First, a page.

Not So Smart After All

Sun, 04/14/2013 -- michael

Four twenty-something’s sit together pushing their happy meals around the table oblivious to each other and the environment. Each is enchanted by a different view of the same virtual-reality. Not so smart after all. I am suspicious of brands that merge the image of ‘smart’ with ‘technology’. Quick, convenient, multi featured yes, but smart, no.

Joseph Chilton Pearce claims that humanity is growing up in a virtual-reality with a corresponding loss of empathy and care for nature.

We assume that technology and science are highpoints of evolution. But evolution has been involved with the development of greater neural structures of the brain and the subsequent human capacities to move beyond the limitations and constraints of the lower animas… A rocket to the moon does not represent an evolutionary expansion… A discovery of humanity's immunity to fire or cold or our freedom from having to eat food [awareness of telepathy, development of intuition and insight, not to mention daily doses of empathy and kindness] – these are clear cases of evolutionary expansion. Our move beyond violence, war, and hatred would be a high-water mark of human evolution.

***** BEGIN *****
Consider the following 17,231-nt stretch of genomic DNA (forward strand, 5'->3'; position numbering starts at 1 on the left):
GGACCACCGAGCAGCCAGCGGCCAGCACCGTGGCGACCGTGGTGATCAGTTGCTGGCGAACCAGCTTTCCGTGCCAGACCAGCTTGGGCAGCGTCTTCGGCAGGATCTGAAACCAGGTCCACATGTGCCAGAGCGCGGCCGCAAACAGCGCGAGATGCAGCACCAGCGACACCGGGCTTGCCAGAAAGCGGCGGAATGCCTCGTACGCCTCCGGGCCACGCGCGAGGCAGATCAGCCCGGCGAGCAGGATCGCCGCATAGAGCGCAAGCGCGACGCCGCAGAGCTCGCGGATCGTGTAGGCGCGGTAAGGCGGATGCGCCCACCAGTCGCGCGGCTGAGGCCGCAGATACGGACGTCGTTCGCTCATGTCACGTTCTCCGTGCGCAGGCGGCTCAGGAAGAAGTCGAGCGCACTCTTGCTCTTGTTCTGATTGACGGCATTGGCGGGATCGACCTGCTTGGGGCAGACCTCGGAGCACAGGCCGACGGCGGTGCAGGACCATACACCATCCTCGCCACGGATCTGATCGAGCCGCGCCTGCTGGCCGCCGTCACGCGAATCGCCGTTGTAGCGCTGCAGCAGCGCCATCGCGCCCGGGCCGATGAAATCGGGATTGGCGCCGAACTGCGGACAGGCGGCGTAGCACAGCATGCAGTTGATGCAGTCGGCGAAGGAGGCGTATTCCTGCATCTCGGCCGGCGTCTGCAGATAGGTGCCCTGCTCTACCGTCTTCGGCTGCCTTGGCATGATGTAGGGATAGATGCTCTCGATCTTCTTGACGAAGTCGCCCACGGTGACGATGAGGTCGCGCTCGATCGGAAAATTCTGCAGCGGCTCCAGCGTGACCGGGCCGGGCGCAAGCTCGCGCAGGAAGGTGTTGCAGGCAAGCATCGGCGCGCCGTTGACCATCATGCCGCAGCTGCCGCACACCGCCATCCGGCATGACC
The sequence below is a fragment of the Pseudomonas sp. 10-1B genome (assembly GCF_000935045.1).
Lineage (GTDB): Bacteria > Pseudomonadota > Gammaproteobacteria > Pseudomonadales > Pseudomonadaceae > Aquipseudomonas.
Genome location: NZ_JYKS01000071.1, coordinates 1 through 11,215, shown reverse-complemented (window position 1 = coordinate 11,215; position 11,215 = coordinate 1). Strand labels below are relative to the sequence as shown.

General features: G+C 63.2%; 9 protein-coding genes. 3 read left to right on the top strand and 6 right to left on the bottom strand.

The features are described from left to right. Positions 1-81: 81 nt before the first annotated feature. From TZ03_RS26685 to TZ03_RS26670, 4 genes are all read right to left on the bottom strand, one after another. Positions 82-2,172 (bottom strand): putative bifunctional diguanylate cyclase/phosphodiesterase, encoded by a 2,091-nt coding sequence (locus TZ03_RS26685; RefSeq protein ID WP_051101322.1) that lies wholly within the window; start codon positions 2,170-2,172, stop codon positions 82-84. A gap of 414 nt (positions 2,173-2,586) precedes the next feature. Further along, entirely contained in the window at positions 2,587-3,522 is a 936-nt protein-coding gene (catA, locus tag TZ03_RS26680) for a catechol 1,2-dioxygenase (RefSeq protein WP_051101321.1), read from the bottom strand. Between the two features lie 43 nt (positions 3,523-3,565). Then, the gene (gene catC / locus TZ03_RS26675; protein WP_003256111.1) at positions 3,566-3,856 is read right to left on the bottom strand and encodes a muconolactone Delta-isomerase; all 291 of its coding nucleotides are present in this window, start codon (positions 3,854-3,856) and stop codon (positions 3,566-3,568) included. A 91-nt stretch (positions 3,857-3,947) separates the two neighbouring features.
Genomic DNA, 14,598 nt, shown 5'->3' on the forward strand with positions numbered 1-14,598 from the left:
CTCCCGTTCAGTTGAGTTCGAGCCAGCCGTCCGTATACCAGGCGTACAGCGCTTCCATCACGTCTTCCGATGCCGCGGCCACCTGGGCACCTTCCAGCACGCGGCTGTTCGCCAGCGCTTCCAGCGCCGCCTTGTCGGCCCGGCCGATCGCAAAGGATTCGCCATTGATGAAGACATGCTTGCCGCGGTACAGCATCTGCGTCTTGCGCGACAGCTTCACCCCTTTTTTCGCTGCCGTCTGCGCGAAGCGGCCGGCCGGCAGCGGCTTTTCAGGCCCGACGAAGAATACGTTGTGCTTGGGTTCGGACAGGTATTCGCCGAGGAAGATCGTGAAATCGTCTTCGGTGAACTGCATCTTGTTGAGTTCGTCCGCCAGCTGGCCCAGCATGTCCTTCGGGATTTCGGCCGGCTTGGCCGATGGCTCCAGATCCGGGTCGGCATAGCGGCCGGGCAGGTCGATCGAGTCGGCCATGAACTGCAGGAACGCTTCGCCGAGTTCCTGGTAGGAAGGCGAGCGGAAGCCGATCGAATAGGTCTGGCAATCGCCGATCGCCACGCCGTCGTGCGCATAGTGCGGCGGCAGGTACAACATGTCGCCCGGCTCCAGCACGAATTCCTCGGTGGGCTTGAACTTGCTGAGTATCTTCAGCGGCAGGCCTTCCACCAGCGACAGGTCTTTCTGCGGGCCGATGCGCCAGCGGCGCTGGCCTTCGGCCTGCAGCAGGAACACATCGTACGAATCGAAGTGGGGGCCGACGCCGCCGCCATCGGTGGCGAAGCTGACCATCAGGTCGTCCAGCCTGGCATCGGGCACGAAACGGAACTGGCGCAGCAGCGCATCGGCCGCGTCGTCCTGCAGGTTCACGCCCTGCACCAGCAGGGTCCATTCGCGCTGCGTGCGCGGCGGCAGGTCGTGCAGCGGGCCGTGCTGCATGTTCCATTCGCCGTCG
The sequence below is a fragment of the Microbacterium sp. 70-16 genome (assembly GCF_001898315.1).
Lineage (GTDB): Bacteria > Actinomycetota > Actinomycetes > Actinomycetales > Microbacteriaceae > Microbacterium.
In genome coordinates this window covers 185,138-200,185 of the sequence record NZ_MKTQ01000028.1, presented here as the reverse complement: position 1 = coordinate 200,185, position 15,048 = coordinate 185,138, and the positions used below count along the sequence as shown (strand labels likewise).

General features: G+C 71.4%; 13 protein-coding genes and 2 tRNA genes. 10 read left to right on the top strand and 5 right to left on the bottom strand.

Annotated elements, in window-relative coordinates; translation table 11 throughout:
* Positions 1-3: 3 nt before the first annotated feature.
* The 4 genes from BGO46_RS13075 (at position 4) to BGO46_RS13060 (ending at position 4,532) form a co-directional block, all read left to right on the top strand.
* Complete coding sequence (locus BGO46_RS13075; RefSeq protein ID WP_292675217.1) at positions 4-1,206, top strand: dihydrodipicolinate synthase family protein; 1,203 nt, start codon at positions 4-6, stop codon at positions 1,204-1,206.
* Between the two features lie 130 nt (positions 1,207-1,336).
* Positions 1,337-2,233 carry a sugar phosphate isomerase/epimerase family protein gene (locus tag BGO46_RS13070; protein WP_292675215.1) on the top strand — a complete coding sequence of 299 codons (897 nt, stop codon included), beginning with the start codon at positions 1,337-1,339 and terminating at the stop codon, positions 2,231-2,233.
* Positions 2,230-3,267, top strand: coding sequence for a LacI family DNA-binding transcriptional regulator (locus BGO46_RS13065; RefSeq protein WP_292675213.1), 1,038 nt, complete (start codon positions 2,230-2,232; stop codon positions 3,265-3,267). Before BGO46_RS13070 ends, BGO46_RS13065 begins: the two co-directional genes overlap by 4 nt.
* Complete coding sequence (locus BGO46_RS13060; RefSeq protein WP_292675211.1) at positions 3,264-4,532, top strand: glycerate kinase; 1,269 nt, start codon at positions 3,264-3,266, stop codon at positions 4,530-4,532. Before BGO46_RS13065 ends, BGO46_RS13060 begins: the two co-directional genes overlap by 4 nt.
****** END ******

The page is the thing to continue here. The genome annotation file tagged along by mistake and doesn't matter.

Joseph Chilton Pearce
The Death of Religion and Rebirth of Spirit

At the heart of my caution about virtual-reality technologies is the way they percolate into the lives of children before their bodies and brains have matured, not in a virtual-reality but in an organic one. Cool, quick, convenient and multi-featured is not enough. Discrimination and making appropriate choices are not possible without a strong, steady, living-reality as a reference. And that is, by objective measure, slipping away. Keep in mind that technological induced virtual-reality is dead. What the developing body and brain needs most of all are intimate experiences and relationships with life. The more children relate with dead things the more like them they become.

Read more about Not So Smart After All

Bullying and Childhood Cruelty Compels Violent Behavior

Thu, 03/21/2013 -- James Prescott

Bullying and Childhood Cruelty Compels Violent Behavior

James W. Prescott, Ph.D.

Bullying begins before cognitive language skills are developed-- in the home and Kindergarten.

Vinca Lafleur reviews in The Washington Post:

‘Sticks and Stones: Defeating the Culture of Bullying and Rediscovering the Power of Character and Empathy’ by Emily Bazelon.

http://www.washingtonpost.com/opinions/sticks-and-stones-defeating-the-culture-of-bullying-and-rediscovering-the-power-of-character-and-empathy-by-emily-bazelon/2013/03/15/66bfe65e-82ab-11e2-a350-49866afab584_print.html

By VINCA LAFLEUR, Published: March 15